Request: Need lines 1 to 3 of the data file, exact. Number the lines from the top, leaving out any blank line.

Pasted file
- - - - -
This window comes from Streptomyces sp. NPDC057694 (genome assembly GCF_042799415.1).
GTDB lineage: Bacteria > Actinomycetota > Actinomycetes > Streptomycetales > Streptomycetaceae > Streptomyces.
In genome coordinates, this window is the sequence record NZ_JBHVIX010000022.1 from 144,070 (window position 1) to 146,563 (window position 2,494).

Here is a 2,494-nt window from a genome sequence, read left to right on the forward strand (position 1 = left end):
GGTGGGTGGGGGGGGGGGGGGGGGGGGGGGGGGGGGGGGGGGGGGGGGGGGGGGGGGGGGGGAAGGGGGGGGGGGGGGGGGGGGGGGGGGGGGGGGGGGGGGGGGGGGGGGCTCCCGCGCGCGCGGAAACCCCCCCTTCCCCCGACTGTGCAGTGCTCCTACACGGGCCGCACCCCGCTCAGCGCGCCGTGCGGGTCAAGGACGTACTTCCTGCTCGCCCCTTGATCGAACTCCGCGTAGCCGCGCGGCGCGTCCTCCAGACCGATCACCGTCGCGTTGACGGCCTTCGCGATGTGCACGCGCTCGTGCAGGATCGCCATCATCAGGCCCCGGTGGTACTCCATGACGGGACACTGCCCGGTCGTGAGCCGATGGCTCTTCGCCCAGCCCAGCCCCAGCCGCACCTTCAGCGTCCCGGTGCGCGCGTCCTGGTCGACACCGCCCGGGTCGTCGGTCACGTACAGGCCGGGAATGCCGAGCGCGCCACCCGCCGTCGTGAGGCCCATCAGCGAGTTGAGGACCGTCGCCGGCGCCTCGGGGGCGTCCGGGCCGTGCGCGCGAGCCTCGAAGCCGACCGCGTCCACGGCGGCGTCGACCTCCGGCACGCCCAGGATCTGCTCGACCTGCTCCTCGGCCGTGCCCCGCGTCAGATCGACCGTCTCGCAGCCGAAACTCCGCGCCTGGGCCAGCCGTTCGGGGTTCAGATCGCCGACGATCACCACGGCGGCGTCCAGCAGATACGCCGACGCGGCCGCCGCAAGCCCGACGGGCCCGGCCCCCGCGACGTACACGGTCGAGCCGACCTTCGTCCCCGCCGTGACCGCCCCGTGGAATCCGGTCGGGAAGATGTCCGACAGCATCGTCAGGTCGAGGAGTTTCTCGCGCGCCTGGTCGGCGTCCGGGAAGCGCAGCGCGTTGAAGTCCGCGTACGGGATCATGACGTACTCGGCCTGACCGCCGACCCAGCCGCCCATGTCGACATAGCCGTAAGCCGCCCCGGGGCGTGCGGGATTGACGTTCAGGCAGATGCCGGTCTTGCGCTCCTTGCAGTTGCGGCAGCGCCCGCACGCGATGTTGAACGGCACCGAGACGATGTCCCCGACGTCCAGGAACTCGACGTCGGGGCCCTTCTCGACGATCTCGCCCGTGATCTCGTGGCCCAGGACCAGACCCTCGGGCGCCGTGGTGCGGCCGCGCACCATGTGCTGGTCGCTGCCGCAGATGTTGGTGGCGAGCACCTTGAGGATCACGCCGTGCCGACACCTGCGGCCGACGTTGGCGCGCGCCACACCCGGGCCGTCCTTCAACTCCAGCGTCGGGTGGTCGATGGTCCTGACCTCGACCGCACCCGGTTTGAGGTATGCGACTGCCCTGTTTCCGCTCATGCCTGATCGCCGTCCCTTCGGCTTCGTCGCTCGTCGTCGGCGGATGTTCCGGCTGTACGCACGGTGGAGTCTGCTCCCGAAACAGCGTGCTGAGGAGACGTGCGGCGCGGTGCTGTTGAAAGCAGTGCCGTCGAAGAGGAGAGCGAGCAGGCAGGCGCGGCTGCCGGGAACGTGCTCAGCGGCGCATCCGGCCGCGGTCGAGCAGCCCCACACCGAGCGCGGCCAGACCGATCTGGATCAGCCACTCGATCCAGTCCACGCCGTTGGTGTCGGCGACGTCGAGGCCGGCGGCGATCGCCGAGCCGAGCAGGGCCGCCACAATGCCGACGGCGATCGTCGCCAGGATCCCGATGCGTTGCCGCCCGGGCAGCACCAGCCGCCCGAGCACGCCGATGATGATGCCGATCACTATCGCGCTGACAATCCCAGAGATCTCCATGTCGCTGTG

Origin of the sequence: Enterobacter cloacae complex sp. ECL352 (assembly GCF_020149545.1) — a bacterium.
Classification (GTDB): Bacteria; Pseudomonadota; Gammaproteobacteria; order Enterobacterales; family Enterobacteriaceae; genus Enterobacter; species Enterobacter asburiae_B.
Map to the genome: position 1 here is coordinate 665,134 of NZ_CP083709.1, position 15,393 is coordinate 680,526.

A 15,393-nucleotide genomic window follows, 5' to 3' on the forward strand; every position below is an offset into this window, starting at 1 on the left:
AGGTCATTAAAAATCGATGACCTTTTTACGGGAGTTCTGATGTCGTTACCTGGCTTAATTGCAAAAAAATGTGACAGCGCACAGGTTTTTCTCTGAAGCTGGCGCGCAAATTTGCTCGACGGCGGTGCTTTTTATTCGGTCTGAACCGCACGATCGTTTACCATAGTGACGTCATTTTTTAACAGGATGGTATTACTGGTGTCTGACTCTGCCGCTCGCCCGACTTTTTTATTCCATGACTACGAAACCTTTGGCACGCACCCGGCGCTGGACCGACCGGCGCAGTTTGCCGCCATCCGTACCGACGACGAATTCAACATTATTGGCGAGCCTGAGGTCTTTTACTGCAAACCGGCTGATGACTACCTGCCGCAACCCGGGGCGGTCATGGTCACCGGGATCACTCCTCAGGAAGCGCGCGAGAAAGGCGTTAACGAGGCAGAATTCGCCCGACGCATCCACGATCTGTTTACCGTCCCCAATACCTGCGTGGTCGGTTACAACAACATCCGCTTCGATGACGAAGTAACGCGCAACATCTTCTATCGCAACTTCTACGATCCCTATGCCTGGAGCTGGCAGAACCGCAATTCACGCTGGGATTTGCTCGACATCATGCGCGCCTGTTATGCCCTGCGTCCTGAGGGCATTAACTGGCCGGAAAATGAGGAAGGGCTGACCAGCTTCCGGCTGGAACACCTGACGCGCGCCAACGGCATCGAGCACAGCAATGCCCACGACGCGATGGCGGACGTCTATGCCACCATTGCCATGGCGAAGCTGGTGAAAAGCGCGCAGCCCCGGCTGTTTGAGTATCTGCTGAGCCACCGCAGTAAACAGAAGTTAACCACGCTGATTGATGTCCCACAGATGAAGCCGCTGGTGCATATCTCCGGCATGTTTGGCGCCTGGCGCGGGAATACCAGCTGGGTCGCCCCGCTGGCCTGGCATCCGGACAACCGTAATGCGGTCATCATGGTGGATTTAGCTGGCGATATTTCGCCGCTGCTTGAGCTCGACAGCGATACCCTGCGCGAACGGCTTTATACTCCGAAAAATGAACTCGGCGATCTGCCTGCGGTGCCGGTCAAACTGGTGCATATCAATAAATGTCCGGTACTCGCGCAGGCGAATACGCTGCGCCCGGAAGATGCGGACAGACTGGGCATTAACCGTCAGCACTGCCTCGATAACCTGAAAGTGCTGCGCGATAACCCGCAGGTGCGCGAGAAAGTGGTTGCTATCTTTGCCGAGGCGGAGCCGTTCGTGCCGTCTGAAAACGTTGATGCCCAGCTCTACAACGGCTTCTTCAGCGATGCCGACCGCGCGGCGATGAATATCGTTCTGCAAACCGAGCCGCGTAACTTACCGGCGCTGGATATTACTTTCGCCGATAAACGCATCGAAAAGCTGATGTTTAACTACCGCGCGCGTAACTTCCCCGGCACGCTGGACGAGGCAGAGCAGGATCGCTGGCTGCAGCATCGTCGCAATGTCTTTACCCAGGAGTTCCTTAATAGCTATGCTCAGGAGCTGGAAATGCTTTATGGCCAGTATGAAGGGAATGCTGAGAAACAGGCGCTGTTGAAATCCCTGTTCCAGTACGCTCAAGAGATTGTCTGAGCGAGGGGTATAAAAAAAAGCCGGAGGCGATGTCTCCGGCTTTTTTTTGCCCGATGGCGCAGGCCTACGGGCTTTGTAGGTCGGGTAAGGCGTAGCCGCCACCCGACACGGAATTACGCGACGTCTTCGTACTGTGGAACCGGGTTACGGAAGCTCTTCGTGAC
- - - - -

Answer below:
This window comes from Streptomyces sp. NPDC057694 (genome assembly GCF_042799415.1).
GTDB lineage: Bacteria > Actinomycetota > Actinomycetes > Streptomycetales > Streptomycetaceae > Streptomyces.
In genome coordinates, this window is the sequence record NZ_JBHVIX010000022.1 from 144,070 (window position 1) to 146,563 (window position 2,494).